Stop thinking about what you want to do to a row... think, instead, of what you want to do to a column.
Although they tell us that they want it real bad, our primary goal is to ensure that we dont actually give it to them that way.
Although change is inevitable, change for the better is usually not.
Just because you can do something in PowerShell, doesnt mean you should. Wink

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george sibbald
george sibbald
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if you want to keep it simple and just change recovery model for all user databases run this, copy results to another window and run

select 'alter database ['+name+'] set recovery simple' from master.sys.databases where database_id > 4 and state_desc = 'online'



avoid ms_foreachdb, use cursors (there i said it on a thread with Jeff on it). ms_foreachdb creates a cursor in the background anyway, its unsupported, difficult soon as you want to skip some databases, and has been shown to skip databases in error.

---------------------------------------------------------------------
Jeff Moden
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george sibbald (1/8/2014)
if you want to keep it simple and just change recovery model for all user databases run this, copy results to another window and run

select 'alter database ['+name+'] set recovery simple' from master.sys.databases where database_id > 4 and state_desc = 'online'



avoid ms_foreachdb, use cursors (there i said it on a thread with Jeff on it). ms_foreachdb creates a cursor in the background anyway, its unsupported, difficult soon as you want to skip some databases, and has been shown to skip databases in error.


Just to be sure, I don't object to cursors for this type of thing (even if they are unnecessarily complicated for such a thing). ;-)

--Jeff Moden

RBAR is pronounced ree-bar and is a Modenism for Row-By-Agonizing-Row.
First step towards the paradigm shift of writing Set Based code:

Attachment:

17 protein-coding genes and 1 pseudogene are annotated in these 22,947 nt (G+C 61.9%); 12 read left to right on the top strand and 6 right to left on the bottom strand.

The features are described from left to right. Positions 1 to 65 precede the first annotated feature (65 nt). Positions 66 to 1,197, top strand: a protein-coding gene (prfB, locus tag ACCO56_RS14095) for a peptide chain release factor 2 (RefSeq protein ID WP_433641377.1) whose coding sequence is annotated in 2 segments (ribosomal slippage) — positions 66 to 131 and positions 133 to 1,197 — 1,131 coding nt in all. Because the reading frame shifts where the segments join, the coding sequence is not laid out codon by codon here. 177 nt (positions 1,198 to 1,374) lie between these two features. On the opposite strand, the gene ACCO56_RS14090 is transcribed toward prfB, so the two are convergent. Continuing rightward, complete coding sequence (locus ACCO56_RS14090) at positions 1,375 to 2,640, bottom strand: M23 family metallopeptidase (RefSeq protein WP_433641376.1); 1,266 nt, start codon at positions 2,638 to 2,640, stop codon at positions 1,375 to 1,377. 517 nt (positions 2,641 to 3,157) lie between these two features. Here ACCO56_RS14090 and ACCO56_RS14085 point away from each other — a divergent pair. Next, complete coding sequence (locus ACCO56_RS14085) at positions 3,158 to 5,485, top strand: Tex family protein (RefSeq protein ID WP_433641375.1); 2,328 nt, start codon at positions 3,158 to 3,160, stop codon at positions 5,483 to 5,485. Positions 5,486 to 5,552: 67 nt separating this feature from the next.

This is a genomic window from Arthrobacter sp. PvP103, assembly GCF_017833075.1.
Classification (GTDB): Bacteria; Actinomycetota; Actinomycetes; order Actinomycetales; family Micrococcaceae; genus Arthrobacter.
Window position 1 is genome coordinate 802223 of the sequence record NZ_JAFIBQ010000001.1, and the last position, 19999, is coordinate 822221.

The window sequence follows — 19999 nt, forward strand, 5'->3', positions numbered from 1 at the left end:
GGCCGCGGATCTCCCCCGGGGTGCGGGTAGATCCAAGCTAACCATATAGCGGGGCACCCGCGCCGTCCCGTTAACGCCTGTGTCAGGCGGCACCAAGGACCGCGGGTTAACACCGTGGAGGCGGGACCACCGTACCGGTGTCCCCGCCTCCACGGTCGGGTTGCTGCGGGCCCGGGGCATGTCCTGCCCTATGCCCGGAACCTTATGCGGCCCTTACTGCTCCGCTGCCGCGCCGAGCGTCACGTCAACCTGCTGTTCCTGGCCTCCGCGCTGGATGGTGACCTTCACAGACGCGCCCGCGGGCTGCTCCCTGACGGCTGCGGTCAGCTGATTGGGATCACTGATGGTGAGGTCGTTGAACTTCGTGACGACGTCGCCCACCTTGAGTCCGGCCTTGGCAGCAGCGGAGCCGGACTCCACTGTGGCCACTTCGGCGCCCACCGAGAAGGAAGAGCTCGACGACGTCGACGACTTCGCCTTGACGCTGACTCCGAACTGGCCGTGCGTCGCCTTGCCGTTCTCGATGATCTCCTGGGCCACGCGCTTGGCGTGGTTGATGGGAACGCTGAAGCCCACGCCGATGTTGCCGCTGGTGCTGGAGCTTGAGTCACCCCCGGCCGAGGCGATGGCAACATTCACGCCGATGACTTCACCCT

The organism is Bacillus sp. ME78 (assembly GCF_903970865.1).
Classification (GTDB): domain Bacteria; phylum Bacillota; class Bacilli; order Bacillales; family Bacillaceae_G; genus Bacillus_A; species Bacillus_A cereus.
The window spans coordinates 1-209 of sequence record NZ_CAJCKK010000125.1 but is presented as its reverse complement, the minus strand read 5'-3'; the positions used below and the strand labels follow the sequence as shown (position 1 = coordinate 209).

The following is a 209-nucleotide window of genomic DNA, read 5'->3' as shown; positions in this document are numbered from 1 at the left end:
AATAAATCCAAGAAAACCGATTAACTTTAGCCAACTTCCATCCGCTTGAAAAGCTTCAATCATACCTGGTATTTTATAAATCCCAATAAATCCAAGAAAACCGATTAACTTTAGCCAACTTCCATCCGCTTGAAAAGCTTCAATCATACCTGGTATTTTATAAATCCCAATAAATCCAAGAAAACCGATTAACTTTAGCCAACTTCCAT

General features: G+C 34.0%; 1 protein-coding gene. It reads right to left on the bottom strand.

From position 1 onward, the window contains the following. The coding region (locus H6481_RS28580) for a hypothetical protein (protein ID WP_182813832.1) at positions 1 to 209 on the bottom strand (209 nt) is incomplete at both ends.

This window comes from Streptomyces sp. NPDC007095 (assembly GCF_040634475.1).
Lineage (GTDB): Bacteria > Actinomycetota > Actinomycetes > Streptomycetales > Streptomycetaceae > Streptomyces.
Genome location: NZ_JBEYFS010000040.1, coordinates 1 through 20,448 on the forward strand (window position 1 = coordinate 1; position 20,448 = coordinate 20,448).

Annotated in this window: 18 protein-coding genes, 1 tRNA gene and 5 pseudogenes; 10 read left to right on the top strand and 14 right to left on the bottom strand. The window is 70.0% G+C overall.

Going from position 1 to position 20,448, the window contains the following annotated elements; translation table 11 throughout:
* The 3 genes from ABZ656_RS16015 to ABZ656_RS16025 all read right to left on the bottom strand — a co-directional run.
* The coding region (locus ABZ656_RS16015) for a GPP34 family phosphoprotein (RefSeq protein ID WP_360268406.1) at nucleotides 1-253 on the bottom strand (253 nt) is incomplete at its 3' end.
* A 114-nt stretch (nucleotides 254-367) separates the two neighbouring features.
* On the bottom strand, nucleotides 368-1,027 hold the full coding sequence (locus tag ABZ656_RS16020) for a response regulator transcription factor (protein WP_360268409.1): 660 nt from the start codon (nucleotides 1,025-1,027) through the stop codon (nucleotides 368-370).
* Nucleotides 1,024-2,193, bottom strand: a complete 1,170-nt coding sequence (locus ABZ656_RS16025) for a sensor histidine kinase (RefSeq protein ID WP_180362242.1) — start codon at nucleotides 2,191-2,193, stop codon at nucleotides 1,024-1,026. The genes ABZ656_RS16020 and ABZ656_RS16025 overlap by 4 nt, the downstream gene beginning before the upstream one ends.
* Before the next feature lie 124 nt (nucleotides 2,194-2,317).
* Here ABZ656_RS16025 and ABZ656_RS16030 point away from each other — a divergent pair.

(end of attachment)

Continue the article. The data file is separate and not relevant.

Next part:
Stop thinking about what you want to do to a row... think, instead, of what you want to do to a column.
Although they tell us that they want it real bad, our primary goal is to ensure that we dont actually give it to them that way.
Although change is inevitable, change for the better is usually not.
Just because you can do something in PowerShell, doesnt mean you should. Wink

Helpful Links:
How to post code problems
How to post performance problems
Forum FAQs
george sibbald
george sibbald
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I know, I just couldn't resist it ! ;-)

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marina-r
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Thank you! Very useful
Jeff Moden
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george sibbald (1/8/2014)
I know, I just couldn't resist it ! ;-)



BWAAA-HAAAA! True sign of being retired. :-) Do everything as simple as possible. I love it. Thanks, George.

--Jeff Moden

RBAR is pronounced ree-bar and is a Modenism for Row-By-Agonizing-Row.
First step towards the paradigm shift of writing Set Based code:
     Stop thinking about what you want to do to a row... think, instead, of what you want to do to a column.
Although they tell us that they want it real bad, our primary goal is to ensure that we dont actually give it to them that way.
Although change is inevitable, change for the better is usually not.
Just because you can do something in PowerShell, doesnt mean you should. Wink

Helpful Links:
How to post code problems
How to post performance problems
Forum FAQs